Thorough planning was crucial to this thought-provoking campaign to reduce suicides on railway lines. It encouraged passengers to trust their instincts and talk to someone who might be in distress. The campaign film told how this type of intervention saved Sarah; she is shown talking to passengers via a station’s PA system.
A pre-launch review of the impact of Samaritans’ existing training programme for railway staff revealed that for every life lost on the railway to suicide, six people are saved by others. A survey of 5,000 passengers found most felt they would act if they noticed someone in distress, but it also helped identify barriers to helping and how to overcome them. This data and insight, among other findings, informed the hugely effective campaign.
In two months, it generated 315 pieces of media coverage (versus an objective of 100), and 16.2 million people were reached via the social channels of Samaritans, Network Rail and British Transport Police (more than twice the target number).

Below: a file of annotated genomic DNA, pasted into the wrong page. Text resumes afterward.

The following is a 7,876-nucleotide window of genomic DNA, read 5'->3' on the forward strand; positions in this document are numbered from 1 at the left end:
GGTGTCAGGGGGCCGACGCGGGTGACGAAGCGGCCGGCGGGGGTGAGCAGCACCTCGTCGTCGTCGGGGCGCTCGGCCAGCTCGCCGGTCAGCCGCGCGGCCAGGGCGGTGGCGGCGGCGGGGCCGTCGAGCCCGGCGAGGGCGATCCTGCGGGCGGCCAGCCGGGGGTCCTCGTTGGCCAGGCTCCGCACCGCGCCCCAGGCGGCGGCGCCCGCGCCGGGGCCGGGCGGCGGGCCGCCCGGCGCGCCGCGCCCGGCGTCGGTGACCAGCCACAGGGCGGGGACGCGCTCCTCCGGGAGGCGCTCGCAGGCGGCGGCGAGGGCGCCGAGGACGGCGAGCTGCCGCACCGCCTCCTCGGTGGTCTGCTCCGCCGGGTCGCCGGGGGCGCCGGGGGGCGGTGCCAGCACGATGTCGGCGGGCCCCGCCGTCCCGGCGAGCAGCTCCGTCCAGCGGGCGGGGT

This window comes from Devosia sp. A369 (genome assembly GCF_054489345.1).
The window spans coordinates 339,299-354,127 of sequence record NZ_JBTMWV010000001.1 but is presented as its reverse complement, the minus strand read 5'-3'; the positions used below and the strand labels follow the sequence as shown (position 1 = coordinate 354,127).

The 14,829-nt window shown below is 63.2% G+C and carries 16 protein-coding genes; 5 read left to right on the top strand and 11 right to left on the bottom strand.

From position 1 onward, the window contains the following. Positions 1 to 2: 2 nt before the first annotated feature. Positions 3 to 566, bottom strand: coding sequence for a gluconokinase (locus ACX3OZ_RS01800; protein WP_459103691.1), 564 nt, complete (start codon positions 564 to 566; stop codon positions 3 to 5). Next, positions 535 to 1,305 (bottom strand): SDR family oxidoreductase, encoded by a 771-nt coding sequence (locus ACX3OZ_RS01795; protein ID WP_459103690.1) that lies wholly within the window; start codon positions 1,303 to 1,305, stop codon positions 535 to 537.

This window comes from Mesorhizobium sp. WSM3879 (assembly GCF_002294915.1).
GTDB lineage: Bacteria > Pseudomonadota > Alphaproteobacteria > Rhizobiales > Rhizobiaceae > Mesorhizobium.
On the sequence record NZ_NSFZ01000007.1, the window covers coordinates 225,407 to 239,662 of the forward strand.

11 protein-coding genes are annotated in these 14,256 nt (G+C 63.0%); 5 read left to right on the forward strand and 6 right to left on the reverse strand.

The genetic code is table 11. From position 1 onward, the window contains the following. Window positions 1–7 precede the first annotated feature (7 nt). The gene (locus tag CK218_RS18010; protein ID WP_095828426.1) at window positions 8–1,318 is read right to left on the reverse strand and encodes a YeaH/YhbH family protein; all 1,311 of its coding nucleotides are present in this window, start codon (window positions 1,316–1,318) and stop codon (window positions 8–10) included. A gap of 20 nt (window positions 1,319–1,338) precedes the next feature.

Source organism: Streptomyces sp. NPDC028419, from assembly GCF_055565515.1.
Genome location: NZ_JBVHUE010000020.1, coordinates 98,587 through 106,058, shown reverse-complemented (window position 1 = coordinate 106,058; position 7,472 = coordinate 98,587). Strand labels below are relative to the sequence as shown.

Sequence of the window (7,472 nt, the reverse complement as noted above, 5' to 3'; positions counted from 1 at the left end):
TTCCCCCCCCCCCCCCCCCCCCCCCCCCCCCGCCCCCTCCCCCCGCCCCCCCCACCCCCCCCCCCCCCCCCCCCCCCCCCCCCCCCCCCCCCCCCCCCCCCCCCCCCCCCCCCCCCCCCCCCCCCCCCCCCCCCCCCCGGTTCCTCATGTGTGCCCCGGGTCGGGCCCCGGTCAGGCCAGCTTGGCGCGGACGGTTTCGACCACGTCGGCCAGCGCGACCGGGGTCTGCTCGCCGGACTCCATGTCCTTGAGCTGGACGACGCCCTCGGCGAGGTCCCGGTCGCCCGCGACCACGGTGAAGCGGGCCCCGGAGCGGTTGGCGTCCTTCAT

Forty per cent of train passengers said they remembered seeing the campaign launch, and 41 per cent of those identified contemplating suicide as a potential reason for an individual to be displaying emotional distress, an increase of 12 percentage points.
"Great strategy… well-thought-through planning"
In the UK, someone takes their own life on the railway every 36 hours. We set out to ask rail travellers to help spot, report or intervene to help reduce suicide. The result? Small Talk Saves Lives, an authentic campaign that tells a real story. Every aspect was shaped by experts, people with experience of suicidal thoughts or those bereaved by suicide. Our post-campaign research shows that 1 in 2 people would now act in these difficult situations. Importantly, we've started to hear from those who have intervened on platforms…and potentially saved lives.